• A wedge of bone separates two articular facets in the wedge-shaped head. The numerically equivalent vertebrae articulate with one facet, whereas the vertebrae above articulate with the other.
    • The neck has no bony prominences and merely links the head to the rest of the body. A roughed tubercle with a facet for articulation with the transverse process of the corresponding vertebrae exists where the neck meets the body.
    • The rib’s body, or shaft, is flat and curved. The shaft’s inside surface features a groove for the thoracic neurovascular supply, which protects the veins and nerves from harm.

      What role do the ribs play in the body?

      Ribs provide a variety of tasks.

      • The contents of the thoracic cavity and mediastinum are in protection.
      • To make breathing easier, move superiorly (up), inferiorly (down), anterior (front), and posterior (back). As the ribs move, the thoracic cavity expands or contracts, assisting the lungs in breathing. The diaphragm, external intercostals, and the intercartilaginous part of the internal intercostals are the muscles that control these motions.
      • Providing a point of origin or attachment for some muscles.
      • During development, when the infant is still inside the uterus, it plays a function in erythropoiesis (red blood cell synthesis).

      The rib ligaments

      The costotransverse ligament is the main ligamentous attachment to the rib; it is a rather complex ligament made up of three components. The ‘The’ costotransverse ligament is the initial portion, and it bridges the gap between the rib and the corresponding transverse process.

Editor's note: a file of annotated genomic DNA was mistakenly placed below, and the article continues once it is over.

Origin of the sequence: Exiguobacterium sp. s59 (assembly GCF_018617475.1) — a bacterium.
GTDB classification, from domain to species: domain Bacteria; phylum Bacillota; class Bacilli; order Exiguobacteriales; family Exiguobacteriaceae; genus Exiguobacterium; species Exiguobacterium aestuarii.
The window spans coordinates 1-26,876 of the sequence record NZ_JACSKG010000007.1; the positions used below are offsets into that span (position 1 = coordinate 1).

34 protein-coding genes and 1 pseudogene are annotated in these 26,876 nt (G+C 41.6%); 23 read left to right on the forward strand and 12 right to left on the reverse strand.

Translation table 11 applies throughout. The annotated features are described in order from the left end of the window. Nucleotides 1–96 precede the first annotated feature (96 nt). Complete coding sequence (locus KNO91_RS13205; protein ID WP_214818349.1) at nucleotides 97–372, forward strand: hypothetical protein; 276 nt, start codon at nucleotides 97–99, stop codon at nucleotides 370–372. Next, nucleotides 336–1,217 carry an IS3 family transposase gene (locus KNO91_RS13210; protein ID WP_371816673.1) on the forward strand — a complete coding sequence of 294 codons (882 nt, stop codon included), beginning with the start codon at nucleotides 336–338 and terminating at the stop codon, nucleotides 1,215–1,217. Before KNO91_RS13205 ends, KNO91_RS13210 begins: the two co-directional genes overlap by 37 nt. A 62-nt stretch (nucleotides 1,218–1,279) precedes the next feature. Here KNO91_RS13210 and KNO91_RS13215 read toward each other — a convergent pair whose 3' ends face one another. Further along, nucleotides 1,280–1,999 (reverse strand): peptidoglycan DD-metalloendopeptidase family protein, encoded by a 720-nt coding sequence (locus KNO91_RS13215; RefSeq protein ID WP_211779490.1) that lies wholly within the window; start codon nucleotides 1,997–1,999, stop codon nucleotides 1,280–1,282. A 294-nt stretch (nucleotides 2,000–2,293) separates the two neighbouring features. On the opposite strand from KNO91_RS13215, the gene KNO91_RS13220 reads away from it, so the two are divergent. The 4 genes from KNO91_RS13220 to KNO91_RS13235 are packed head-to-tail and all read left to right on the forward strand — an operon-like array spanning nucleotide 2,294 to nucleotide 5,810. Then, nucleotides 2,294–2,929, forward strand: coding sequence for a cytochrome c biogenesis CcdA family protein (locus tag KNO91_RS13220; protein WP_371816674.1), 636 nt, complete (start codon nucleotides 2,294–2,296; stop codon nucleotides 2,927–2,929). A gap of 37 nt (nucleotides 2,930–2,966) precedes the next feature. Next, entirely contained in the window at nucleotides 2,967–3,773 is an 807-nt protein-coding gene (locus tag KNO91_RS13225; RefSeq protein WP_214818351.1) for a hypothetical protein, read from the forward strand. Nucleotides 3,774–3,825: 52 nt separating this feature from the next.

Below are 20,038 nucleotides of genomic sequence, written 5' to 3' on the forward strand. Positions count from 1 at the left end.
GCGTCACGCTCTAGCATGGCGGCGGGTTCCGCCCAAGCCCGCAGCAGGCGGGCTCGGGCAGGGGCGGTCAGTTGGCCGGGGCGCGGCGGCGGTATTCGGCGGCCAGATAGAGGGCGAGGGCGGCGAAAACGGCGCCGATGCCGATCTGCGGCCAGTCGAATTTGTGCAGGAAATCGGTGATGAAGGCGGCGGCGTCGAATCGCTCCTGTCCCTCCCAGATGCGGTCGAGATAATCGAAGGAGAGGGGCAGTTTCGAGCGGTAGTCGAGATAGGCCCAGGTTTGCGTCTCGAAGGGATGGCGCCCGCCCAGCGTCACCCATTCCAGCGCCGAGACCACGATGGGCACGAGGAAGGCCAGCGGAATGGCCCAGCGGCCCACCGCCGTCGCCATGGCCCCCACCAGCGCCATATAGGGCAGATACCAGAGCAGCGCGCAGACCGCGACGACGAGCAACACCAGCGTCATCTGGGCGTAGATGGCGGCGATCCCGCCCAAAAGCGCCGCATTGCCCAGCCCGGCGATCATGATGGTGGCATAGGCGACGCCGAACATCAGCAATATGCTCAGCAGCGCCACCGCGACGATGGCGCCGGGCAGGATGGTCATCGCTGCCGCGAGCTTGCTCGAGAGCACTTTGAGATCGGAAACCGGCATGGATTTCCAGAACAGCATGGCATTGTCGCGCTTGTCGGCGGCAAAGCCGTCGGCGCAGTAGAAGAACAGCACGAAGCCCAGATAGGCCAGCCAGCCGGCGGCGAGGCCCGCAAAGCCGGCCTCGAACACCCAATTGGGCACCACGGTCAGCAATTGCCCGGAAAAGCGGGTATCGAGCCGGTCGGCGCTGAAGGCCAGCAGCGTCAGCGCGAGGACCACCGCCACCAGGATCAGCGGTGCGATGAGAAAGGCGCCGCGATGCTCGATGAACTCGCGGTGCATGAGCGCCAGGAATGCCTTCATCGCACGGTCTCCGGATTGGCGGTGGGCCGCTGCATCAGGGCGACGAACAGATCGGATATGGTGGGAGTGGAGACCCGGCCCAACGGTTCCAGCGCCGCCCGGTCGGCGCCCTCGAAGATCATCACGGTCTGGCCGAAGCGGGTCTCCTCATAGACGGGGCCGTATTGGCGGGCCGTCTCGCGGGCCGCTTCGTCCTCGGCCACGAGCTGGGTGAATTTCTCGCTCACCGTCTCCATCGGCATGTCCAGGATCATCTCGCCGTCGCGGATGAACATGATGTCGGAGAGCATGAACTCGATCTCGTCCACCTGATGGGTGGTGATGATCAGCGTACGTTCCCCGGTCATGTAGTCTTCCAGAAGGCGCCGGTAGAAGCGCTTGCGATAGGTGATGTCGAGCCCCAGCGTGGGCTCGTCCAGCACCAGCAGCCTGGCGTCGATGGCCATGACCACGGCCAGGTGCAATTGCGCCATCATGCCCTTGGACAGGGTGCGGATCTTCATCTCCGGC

The lateral costotransverse ligament connects the transverse process of the spine to the rib, just distal to the tubercle, and is the next set of fibers. The superior costotransverse ligament, a two-layered ligament with fibers oriented at right angles, is the last component. This connects the superior border of the rib’s neck to the above vertebra’s transverse process.

      The external intercostal muscles are the most superficial in the area, with eleven pairs. They run from the costal grooves’ lateral edge to the ribs’ superior margins below. From the tubercles to the costal cartilages of the ribs, the fibers of this muscle run anteroinferior obliquely around the thoracic wall. These muscles help lift the ribcage during inspiration.

      The internal intercostal muscles are behind the external intercostals and are made up of eleven pairs. These run from the coastal groove’s inferior edge to the ribs’ superior margins below. These muscle fibers extend in a posteroinferior orientation before returning to an oblique path. Only from the parasternal area to the angle of the  are these muscles present. In order to force expiration, they depress the ribs.

      We mostly see them in the lateral thoracic wall and extend from the medial border of the costal groove to the medial surface of the rib below. The neurovascular bundles flow through the opening between the internal and innermost intercostal muscle layers, which makes these muscles unique. In forced expiration, these muscles help to depress the ribs.